A linkage disequilibrium map of the 1-Mb 15q12 GABA(A) receptor subunit cluster and association to autism.

TitleA linkage disequilibrium map of the 1-Mb 15q12 GABA(A) receptor subunit cluster and association to autism.
Publication TypeJournal Article
Year of Publication2004
AuthorsMcCauley, JL, Olson LM, Delahanty R, Amin T, Nurmi EL, Organ EL, Jacobs MM, Folstein SE, Haines JL, Sutcliffe JS
JournalAmerican journal of medical genetics. Part B, Neuropsychiatric genetics : the official publication of the International Society of Psychiatric Genetics
Volume131B
Issue1
Pagination51-9
Date Published2004 Nov 15
ISSN1552-4841
KeywordsAlleles, Autistic Disorder, Base Sequence, Chromosome Mapping, Chromosomes, Human, Pair 15, Family Health, Female, Gene Frequency, Genotype, Haplotypes, Humans, Linkage Disequilibrium, Male, Multigene Family, Polymorphism, Single Nucleotide, Protein Subunits, Receptors, GABA-A
Abstract

Autism is a complex genetic neuropsychiatric condition characterized by deficits in social interaction and language and patterns of repetitive or stereotyped behaviors and restricted interests. Chromosome 15q11.2-q13 is a candidate region for autism susceptibility based on observations of chromosomal duplications in a small percentage of affected individuals and findings of linkage and association. We performed linkage disequilibrium (LD) mapping across a 1-Mb interval containing a cluster of GABA(A) receptor subunit genes (GABRB3, GABRA5, and GABRG3) which are good positional and functional candidates. Intermarker LD was measured for 59 single nucleotide polymorphism (SNP) markers spanning this region, corresponding to an average marker spacing of 17.7 kb(-1). We identified haplotype blocks, and characterized these blocks for common (>5%) haplotypes present in the study population. At this marker resolution, haplotype blocks comprise <50% of the DNA in this region, consistent with a high local recombination rate. Identification of haplotype tag SNPs reduces the overall number of markers necessary to detect all common alleles by only 12%. Individual SNPs and multi-SNP haplotypes were examined for evidence of allelic association to autism, using a dataset of 123 multiplex autism families. Six markers individually, across GABRB3 and GABRA5, and several haplotypes inclusive of those markers, demonstrated nominally significant association. These results are positively correlated with the position of observed linkage. These studies support the existence of one or more autism risk alleles in the GABA(A) receptor subunit cluster on 15q12 and have implications for analysis of LD and association in regions with high local recombination.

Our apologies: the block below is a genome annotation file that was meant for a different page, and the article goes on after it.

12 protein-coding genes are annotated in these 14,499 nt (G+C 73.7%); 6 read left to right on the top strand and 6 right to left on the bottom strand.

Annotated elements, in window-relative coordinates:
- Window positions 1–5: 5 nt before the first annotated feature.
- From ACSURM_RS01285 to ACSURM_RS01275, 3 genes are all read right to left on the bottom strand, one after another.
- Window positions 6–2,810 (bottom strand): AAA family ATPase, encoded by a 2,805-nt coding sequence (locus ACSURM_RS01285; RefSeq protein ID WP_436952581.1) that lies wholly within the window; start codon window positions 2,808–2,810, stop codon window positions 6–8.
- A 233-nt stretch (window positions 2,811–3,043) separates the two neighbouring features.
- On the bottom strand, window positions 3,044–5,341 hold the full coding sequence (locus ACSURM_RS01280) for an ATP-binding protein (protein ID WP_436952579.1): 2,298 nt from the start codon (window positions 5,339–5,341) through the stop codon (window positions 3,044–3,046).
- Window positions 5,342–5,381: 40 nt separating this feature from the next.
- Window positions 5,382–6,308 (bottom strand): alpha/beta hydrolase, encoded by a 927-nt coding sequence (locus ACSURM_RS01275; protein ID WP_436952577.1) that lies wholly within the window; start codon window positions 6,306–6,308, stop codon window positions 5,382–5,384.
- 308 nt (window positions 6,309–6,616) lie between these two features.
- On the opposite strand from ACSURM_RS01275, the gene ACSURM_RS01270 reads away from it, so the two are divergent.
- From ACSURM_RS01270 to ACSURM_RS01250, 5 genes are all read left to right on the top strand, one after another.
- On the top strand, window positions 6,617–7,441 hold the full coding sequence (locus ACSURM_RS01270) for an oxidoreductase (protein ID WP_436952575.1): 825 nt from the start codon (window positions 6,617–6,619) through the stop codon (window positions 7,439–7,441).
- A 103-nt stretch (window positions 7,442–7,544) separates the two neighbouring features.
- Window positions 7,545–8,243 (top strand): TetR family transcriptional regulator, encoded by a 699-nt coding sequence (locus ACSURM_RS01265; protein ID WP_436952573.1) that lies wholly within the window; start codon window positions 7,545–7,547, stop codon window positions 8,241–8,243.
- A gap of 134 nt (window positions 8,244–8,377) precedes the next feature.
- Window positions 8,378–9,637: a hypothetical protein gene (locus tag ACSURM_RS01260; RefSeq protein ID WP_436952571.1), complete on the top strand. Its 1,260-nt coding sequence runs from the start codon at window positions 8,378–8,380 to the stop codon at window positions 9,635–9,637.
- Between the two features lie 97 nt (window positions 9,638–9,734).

DOI10.1111/j.1751-7893.2011.00317.x
Alternate JournalAm. J. Med. Genet. B Neuropsychiatr. Genet.